Samsung Electronics Co Ltd on Wednesday, Oct 9, launched the world's first smartphone with a curved display, a variant of the Galaxy Note which moves the Asian giant a step closer to achieving wearable devices with flexible - even unbreakable – screens, according to Reuters.
Curved displays are on the frontlines of Samsung's innovation war with rivals such as Apple Inc and LG Electronics Inc, as the South Korean firm seeks to expand its lead in the slowing market for high-end smartphones.
The phone initially would be available only in South Korea and no decision had been made about releasing it in other markets.
The device resembles the Galaxy S3 and S4, but it has slight dip in the middle that causes the phone to curve along a vertical axis. The phone's body itself is rigid, so it doesn't exactly flex or bend -- but rather has a stationary curve that is said to fit the contours of a person's face. The company says that this curvature lets users controls their apps, music, and photos more easily, CNET says.
"As a result of its unique curved design, users can take advantage of round integration experiences like the Roll Effect that enables user to check information such as date, time, missed call and battery easily when home screen is off, and the Gravity Effect for creating visual interaction with the screen by tilting the device," Samsung wrote in a statement. "When the Galaxy Round's display is off while the music player is running, a short press to the left of the device will play the previous track while a short press to the right will play the next track. For pictures and videos, the Side Mirror feature enables users to gain access to list of the album content with a left and right tilt."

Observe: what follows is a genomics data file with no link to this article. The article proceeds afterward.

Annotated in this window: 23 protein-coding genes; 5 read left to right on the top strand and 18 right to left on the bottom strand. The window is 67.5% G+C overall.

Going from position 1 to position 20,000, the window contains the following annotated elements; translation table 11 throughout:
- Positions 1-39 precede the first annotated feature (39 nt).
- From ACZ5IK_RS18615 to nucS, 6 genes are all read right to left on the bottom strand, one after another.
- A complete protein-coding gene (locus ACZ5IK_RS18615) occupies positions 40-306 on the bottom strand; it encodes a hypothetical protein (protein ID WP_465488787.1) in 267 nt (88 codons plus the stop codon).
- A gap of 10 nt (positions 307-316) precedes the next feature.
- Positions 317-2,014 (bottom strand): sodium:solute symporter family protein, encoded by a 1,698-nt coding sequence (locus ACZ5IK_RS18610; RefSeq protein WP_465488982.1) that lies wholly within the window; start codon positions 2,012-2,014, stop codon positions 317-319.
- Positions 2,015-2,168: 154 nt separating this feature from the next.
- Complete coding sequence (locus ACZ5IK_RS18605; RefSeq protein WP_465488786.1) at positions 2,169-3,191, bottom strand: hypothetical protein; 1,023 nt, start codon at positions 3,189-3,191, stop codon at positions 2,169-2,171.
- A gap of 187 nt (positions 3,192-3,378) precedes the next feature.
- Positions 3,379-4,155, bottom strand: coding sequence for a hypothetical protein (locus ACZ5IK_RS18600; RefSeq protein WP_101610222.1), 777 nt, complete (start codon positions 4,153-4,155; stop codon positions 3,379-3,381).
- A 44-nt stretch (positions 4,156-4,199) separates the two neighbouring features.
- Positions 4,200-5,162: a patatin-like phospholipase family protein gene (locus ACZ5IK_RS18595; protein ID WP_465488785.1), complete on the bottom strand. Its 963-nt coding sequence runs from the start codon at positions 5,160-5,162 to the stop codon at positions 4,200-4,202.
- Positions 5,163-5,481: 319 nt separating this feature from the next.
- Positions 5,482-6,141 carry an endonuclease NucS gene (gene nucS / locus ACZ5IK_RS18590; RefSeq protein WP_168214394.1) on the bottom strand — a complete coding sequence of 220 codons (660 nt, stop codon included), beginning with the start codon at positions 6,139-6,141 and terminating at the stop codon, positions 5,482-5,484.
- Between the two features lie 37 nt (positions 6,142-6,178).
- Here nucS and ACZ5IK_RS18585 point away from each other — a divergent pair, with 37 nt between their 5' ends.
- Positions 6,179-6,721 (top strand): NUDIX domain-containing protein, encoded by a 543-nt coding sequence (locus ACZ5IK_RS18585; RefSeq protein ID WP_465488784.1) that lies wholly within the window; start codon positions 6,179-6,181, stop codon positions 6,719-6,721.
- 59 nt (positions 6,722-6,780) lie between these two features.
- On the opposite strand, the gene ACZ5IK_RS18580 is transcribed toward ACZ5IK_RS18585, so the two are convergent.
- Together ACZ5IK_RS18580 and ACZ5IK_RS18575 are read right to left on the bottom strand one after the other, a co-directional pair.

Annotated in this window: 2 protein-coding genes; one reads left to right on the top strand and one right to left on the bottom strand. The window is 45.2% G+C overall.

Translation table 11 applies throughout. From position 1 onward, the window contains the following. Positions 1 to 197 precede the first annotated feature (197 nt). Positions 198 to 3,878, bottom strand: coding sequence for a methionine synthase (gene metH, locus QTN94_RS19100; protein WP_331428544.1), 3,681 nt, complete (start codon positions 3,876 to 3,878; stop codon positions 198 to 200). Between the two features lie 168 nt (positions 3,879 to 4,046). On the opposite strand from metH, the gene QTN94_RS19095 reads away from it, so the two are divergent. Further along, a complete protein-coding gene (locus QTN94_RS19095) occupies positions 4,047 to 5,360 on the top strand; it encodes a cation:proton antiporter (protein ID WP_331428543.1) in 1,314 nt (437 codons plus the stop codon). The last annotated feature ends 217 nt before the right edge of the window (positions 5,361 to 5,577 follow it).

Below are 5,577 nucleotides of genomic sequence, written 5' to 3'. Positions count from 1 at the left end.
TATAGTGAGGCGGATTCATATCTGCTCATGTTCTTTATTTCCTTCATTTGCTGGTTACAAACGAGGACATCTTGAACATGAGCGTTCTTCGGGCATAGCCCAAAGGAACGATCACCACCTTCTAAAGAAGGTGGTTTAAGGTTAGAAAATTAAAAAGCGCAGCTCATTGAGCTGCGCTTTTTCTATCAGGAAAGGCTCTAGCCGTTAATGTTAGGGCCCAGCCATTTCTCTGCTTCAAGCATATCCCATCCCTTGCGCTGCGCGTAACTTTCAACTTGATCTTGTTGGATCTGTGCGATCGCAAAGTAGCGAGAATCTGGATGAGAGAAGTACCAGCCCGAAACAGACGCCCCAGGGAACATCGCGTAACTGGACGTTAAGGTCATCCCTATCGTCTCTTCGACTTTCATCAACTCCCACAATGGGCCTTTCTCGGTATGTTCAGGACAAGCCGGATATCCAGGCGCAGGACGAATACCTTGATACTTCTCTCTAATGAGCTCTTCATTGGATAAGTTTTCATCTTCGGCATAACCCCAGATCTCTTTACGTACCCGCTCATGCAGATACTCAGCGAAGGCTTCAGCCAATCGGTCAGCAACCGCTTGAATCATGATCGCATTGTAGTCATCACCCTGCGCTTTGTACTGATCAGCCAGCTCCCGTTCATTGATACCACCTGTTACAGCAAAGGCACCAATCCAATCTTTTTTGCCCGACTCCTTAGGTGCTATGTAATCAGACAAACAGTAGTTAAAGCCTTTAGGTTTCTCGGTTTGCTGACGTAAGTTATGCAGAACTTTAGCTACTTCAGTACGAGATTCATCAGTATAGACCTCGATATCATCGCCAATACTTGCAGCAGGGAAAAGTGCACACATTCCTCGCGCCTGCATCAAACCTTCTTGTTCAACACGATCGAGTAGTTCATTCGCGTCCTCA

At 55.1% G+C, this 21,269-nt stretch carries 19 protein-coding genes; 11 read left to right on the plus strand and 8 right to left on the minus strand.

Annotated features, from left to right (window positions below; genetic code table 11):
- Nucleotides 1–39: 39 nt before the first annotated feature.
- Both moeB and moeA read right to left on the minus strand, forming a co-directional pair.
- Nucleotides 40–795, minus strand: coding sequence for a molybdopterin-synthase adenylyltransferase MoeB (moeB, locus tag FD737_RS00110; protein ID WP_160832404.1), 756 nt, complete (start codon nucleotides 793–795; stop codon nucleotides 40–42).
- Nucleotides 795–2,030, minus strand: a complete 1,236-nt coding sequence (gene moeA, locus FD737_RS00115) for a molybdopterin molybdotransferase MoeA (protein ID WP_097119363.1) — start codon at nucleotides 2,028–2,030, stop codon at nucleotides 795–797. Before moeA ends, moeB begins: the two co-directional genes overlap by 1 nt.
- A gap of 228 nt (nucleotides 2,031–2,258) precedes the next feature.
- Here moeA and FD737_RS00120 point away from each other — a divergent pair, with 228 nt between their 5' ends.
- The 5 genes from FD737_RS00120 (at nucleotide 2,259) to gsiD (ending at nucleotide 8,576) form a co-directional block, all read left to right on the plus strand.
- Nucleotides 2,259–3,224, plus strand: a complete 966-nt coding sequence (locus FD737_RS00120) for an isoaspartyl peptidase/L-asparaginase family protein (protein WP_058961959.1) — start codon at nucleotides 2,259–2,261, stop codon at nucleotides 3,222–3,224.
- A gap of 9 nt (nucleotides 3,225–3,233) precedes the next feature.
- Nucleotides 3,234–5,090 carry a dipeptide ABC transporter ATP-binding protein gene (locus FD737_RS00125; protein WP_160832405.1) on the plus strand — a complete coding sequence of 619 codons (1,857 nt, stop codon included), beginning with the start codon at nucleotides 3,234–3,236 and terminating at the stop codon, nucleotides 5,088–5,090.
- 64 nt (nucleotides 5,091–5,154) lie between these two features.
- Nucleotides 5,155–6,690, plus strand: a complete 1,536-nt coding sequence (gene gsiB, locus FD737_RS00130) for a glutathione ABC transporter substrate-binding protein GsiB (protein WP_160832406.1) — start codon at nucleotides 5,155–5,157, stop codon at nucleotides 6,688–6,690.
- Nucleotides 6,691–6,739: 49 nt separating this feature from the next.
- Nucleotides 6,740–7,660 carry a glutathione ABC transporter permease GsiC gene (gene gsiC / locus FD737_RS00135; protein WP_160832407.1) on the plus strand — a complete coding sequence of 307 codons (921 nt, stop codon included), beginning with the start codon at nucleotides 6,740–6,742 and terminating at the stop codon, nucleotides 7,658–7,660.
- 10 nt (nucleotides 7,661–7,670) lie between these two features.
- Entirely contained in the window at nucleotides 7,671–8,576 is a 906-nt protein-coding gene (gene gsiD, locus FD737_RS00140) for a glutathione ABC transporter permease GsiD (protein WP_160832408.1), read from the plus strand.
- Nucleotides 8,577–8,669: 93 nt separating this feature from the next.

The Galaxy Round has a 5.7-inch 1080p screen that has an HD Super AMOLED display. The device is 7.9mm thick, weighs 154g, and has a 2800mAh battery. It runs Android 4.3, has 3GB of RAM, and a 2.3GHz quad-core processor. The smartphone also has a 13-megapixel camera.
Curved displays open up possibilities for bendable designs that could eventually transform the high-end smartphone market, where growth has slowed amid competition from low-end producers. Samsung's Galaxy Gear smartwatch released last month has a flat screen, but the company is hoping to have the technology to make more attractive and wearable devices in what is shaping as a key battleground for consumer electronics companies.
Technology firms have yet to figure out how to cheaply mass produce the parts and come up with display panels that can be thin and heat-resistant. Batteries also have to take new forms to support flexible screens that can be rolled out, attached to uneven surfaces or even stretched. The battery in the Galaxy Round is not curved, Samsung said.